Our expectations define our experiences.

Consider Paris Syndrome — a condition experienced by people who have long romanticized the city that lends the label its name, only to one day visit and find it’s not all they’d hoped for.

They wanted romance and beautiful streets. They wanted delicious food and cheerful music. And what they got, in most cases, was reality. A real city. A beautiful city, certainly, but one that is less a movie set and more a fully functioning place where people live.

There are rude people in real cities. There is trash on the streets. Pigeons are everywhere.

These people who romanticized Paris, then, as a result of visiting the city and finding it to be flawed, sometimes become depressed or begin to hallucinate. Some they become anxious, dizzy, or even, in extreme cases, kill themselves.

The cause of this syndrome is not Paris, it’s the expectations of the people who romanticized it.

Going into the city with different expectations — with the understanding that they’d experience something different, but perhaps not what they saw in the movies or read about in classic literature — they would likely have enjoyed their vacation. Instead, because they were comparing a real place to unrealistic standards, they fixated only on the gap between expectation and experience. This kept them from appreciating the potential joys to be found in their less-predictable experience.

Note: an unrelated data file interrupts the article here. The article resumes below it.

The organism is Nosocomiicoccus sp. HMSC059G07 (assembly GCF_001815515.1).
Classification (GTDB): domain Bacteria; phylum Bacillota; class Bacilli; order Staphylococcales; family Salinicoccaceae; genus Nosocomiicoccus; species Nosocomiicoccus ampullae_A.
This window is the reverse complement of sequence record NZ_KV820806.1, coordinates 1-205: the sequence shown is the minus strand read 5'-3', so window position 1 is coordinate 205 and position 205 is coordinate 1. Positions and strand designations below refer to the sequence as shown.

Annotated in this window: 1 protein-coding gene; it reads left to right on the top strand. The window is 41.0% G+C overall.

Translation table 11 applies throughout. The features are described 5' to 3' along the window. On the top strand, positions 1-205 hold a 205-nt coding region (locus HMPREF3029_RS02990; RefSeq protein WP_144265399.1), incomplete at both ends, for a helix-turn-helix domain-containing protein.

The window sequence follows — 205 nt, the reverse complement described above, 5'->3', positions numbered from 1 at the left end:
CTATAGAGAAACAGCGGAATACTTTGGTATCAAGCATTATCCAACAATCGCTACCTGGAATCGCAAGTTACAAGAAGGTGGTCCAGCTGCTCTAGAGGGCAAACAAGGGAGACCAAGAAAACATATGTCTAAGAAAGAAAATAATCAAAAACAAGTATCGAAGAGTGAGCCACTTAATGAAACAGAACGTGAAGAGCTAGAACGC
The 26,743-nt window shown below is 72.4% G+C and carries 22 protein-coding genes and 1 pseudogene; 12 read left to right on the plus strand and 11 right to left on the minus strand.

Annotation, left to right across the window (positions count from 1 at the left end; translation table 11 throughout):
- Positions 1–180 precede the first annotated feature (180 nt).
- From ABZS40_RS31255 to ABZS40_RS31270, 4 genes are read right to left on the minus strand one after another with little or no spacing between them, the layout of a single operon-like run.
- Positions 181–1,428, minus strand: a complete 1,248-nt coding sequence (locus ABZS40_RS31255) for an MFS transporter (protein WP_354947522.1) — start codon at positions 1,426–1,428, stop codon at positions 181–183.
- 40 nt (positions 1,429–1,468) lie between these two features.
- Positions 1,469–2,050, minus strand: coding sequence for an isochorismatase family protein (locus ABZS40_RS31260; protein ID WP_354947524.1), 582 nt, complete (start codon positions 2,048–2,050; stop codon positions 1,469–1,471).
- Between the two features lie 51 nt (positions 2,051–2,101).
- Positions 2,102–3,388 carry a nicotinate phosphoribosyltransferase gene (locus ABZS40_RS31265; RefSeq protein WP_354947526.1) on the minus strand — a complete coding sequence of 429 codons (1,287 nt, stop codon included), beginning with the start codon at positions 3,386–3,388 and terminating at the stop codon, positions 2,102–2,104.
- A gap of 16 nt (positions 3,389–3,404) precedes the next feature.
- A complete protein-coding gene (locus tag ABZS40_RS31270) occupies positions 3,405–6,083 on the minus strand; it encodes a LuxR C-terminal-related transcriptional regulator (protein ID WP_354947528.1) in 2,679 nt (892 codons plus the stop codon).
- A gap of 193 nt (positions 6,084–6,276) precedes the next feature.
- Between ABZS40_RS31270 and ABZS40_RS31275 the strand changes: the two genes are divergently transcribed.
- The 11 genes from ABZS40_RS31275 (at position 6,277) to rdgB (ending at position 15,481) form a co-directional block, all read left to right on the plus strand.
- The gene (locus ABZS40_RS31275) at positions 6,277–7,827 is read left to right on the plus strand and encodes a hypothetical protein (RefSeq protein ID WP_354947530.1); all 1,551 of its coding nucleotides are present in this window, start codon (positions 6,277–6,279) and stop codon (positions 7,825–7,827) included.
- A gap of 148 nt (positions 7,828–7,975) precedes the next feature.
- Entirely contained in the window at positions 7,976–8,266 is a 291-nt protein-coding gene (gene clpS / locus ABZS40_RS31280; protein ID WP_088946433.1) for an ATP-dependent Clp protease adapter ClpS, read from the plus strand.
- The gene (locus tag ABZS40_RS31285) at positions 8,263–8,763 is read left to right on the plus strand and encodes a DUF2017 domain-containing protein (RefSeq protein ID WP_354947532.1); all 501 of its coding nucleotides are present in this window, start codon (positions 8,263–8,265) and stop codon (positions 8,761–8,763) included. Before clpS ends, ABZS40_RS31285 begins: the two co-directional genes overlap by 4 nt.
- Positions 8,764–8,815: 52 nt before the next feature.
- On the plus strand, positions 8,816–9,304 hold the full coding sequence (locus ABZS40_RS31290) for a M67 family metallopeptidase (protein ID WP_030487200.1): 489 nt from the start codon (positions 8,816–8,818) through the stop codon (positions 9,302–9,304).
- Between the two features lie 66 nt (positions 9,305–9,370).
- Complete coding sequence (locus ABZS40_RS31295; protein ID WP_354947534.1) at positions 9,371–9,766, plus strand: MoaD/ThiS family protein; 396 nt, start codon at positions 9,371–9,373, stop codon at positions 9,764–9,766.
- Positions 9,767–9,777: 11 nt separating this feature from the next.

This tendency is not limited to Parisian vacationers. It’s something we do with many aspects of life: from the food we eat to the people we date. We build up a caricature of what a thing should be — an amplified archetype — and then mourn when reality fails to live up to this fantasy.

A far better approach is to keep expectations simple and realistic. Have preferences and priorities, but allow them to be frameworks rather than fully realized dream worlds. This allows real life to fill in the details, while your prime needs — which will be much simpler — are more likely to be met.

This also allows you to change your priorities as new opportunities and tastes evolve and arise. To decide that you will meet a certain type of person and fall desperately in love is a nice thought, but fixating too hard on the specifics means you may not recognize the opportunity to fall for another sort of person, or have a different flavor of relationship with someone that you’ve never before considered to be an option, but which begins to sound kind of nice.

All too often we deny ourselves happiness because it isn’t the exact happiness we imagined we’d have.

If things are looking bleak, and an experience not fulfilling, look first at your expectations, rather than whatever it is that’s failing to live up to them. Changing this element isn’t necessarily the best or only solution, but it is one that we tend to have the most control over.